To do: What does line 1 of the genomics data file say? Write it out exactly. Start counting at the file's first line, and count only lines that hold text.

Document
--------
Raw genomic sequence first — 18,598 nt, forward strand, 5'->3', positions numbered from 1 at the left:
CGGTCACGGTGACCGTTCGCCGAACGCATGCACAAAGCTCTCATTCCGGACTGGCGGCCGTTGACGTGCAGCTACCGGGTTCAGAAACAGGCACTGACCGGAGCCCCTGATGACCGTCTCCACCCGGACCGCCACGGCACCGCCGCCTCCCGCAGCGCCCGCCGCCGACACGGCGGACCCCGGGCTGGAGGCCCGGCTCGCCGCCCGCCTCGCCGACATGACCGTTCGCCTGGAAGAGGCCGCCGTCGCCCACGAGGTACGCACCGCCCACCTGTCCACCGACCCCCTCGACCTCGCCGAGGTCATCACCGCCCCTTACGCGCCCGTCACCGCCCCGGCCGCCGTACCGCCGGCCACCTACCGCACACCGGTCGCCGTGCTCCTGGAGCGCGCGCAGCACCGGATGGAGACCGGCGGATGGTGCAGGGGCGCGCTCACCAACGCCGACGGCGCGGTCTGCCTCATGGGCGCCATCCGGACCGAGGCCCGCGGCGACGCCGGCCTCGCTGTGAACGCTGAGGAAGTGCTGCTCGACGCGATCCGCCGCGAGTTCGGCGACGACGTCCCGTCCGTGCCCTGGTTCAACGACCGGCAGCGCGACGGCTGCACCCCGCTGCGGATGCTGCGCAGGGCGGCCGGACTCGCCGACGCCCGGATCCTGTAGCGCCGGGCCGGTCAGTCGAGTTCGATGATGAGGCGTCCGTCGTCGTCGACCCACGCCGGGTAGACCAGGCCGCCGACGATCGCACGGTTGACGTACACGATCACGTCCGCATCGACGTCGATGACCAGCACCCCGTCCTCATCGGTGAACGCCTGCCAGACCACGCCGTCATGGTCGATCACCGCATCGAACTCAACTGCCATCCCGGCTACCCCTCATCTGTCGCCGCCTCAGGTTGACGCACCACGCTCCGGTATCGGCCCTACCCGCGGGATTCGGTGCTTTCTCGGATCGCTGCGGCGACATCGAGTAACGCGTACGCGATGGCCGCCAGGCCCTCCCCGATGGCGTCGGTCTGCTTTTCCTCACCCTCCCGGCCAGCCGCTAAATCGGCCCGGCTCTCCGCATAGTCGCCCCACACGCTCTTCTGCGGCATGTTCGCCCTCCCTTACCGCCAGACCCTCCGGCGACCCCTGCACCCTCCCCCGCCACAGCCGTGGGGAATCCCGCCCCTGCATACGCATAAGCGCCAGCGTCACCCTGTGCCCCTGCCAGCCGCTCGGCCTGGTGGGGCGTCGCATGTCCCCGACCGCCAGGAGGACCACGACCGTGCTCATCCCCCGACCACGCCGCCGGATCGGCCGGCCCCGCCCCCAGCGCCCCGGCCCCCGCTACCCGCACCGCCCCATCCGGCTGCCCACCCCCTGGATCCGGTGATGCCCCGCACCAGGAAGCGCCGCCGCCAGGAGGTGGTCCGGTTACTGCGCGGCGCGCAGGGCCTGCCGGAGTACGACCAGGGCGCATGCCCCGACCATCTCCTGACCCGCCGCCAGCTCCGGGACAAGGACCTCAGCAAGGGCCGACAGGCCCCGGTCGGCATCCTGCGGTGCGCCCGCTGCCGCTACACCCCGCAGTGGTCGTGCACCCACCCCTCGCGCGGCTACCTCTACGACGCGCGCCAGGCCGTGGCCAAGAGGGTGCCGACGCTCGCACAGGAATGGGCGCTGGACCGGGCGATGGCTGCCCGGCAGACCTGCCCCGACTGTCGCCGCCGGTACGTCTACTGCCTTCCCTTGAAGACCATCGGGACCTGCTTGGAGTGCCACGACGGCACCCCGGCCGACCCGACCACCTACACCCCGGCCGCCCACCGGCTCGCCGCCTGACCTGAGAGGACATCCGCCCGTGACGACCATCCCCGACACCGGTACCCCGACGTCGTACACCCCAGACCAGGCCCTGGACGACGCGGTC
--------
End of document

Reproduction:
Raw genomic sequence first — 18,598 nt, forward strand, 5'->3', positions numbered from 1 at the left: